We finished up in Independence Hall just in time to catch a tour of Congress Hall, which served as the United States Capitol and housed the original chambers of the House of Representatives and the Senate (the Senate was upstairs, hence, the "upper chamber"). Both Presidents Washington (for his second term) and Adams were inaugurated here.
The seat for the Speaker of the House, which was a much less prestigious position back in those days.
House of Representatives Chamber
More of the Senate Chamber...some of the chairs/desks are replicas and some are originals, but you can't tell which is which anymore!
From there we walked across the street to see the Liberty Bell. It was crowded, but free, and the long line for entry moved quickly. Pretty cool sight!
"Proclaim Liberty throughout all the Land unto all the Inhabitants thereof..."
By the Liberty Bell
We had printed out a great free walking tour online (it can be found here, if you're interested), so we just loosely followed that for the rest of our historic sightseeing. We skipped a lot of things, but it was very helpful in figuring out what we most wanted to see and the most efficient way to do so.
After the Liberty Bell we made our way to Franklin Court, passing the Signer Statue and the Second Bank of the United States on the way.
Second Bank of the United States
Franklin Court was pretty interesting. Actually, we first saw the B. Free Franklin Post Office, the only colonial-themed post office operated by the U.S. Postal Service. It is also the only post office in the U.S. that does not fly the American Flag, because in Ben Franklin's day, such a flag did not yet exist. There was also a print shop in the same row. From there we walked through an alley Ben Franklin himself once passed through, to the grounds where his house once stood. Although the house is no longer there, a "Ghost House" depicting the house frame is there, and there are quotes from letters between Franklin and his wife about the house's construction all around the grounds. Eric had just finished reading Ben Franklin's autobiography, so he thought this was all pretty neat.
Ben Franklin row houses, containing the post office and printing shop.That alley in the middle is what we walked through to get to the Ghost House.
Apparently, there's space to rent. Talk to B. Franklin about that.
Ghost House structure
Eric on the grounds of Ben Franklin's old digs
From there it was on to Betsy Ross House (which we did not go into), and then on to Christ Church, where Benjamin Franklin, Absalom Jones, Robert Morris, Betsy Ross, Benjamin Rush and George Washington all worshipped.
Betsy Ross House
Inside Christ Church
A portion of the Book of Common Prayer in Christ Church, showing sections referencing the Royal Family that were crossed out after the Declaration was signed
We then went to the Christ Church Burial Ground, the final resting place for seven signers of the Declaration of Independence, including Benjamin Franklin.
Christ Church Burial Ground
Grave of Benjamin Rush, signer of the Declaration of Independence and father of American psychiatry
I loved this epitaph written by Franklin and placed near his grave, although it was not meant to be used.
The grave of Ben Franklin (covered in pennies!)
We ended our historical tour with a stop at Declaration House, where Thomas Jefferson lived when he wrote the Declaration of Independence. At that time, the house (Graff House) was on the outskirts of town, and Jefferson chose to stay there because beyond the house, there were fields of nothing and he could feel like he had escaped from the hot, sticky city (as you can tell from the photo, that is no longer the case today!). The rooms upstairs have been restored to look as they may have looked when Jefferson lived there.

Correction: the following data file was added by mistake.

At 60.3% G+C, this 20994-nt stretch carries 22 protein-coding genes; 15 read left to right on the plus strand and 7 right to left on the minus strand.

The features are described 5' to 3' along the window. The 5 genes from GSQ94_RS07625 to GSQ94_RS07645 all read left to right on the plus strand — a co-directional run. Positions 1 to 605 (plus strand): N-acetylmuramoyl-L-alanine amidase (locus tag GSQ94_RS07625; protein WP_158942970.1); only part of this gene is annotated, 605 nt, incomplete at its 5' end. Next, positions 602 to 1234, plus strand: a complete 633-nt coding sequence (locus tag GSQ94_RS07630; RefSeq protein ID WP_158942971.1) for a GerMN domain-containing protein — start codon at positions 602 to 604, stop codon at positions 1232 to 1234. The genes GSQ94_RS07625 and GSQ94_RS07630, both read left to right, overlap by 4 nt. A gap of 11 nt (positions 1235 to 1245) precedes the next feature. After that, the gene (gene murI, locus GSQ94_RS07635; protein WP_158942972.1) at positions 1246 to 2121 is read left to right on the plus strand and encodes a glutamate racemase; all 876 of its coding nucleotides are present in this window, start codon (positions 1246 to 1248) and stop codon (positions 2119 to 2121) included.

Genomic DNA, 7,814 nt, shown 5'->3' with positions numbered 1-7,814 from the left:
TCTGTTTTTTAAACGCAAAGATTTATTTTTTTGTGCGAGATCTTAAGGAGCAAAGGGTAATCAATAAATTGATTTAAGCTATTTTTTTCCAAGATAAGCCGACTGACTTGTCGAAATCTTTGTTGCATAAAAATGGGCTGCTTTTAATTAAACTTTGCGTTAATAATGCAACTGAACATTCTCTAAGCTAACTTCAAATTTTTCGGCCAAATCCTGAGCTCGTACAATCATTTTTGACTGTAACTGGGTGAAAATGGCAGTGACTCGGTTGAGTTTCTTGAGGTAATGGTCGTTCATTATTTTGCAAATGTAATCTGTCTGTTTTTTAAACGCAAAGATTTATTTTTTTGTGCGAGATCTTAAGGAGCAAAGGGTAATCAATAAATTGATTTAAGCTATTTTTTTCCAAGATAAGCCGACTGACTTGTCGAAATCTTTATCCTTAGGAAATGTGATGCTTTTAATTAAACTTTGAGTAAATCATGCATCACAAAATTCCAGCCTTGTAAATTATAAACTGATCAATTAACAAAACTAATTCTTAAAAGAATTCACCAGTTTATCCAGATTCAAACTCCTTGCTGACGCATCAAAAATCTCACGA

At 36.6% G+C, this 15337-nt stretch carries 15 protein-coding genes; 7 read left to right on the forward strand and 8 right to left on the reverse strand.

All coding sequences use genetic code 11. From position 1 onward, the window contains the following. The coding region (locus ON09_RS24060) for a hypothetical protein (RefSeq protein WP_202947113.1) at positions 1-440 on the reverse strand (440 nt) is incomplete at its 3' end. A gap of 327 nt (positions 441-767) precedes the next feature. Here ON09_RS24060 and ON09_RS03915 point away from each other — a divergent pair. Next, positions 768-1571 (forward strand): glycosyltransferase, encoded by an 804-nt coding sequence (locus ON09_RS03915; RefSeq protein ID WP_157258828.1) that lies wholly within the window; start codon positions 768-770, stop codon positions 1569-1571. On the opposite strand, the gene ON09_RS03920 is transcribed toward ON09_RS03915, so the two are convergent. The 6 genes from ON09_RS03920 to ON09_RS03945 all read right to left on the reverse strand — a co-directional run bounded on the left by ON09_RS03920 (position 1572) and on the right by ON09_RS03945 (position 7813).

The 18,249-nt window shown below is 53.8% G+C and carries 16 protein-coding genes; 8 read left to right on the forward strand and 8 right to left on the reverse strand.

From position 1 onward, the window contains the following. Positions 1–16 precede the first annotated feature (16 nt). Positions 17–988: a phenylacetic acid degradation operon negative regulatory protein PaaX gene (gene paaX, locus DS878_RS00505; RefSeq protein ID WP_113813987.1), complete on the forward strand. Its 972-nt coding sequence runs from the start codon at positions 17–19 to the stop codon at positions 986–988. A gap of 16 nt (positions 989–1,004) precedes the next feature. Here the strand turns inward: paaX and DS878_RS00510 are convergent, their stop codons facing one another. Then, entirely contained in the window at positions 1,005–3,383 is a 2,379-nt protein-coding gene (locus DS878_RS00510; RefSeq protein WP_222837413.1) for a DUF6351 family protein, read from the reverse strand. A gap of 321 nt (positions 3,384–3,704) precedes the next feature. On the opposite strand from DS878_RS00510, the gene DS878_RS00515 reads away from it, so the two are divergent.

Declaration (Graff) House
Restoration of Jefferson's bedroom
From there, we walked over towards City Hall and JFK Plaza to see the famous LOVE statue.
We then hopped on the subway system (SEPTA, it's called there, I think) and made our way out to Citizens Bank Park for a Phillies game - baseball stadium #15 for Eric! Halfway through the list!
Before heading into Citizens Bank Park
Inside the stadium
Views from an upper level
By the Liberty Bell in the outfield
We had standing room only tickets, so no actual seats for us. Instead of having a seat and enjoying the game, we spent some time exploring the stadium and then got some food: a cheesesteak from Campo's, and some Chickie's and Pete's Crab Fries. Yum!
It was super crowded, so much so that we couldn't really find a good spot to pull up on a railing and watch the game, so we didn't stay to watch too long. But, we did get a taste of the stadium and crossed it off the list!
View from the outfield
This is actually at the Visitor Center, not the stadium but hey, it works.
Because we left the game early, we made it back to the Historic District in time for a quick stop at the National Constitution Center. We got there about 45 minutes before closing time, which meant admission was half price - score! And we had just enough time to view the main exhibit (no photos allowed in there) and Signers' Hall, where life-size statues of signers of the Constitution fill the room (and make for fun photo ops!).
The Constitution Center
Please, step right this way and sign the Constitution!
Eric with Ben Franklin and me with George Washington
After the Constitution Center we considered trying dinner at City Tavern again before heading out, but we were so hot and tired, we decided to just hit the road. We retrieved our luggage and rental car from our hotel, then made the two-hour drive back to Hoboken.
Back in Jersey!
Ah, there's that beautiful skyline. Home sweet home!
And that's it! Another fun trip (and our second road trip of the summer) for the books!
In case you want more travel-related stuff, I am planning to put all of our trip pictures on my photo share site soon, so look for more pictures there. And of course, I will put links to all my photos and posts about our Pennsylvania Road Trip on the Travels page of this blog.
Stay tuned to see where the summer leads us next!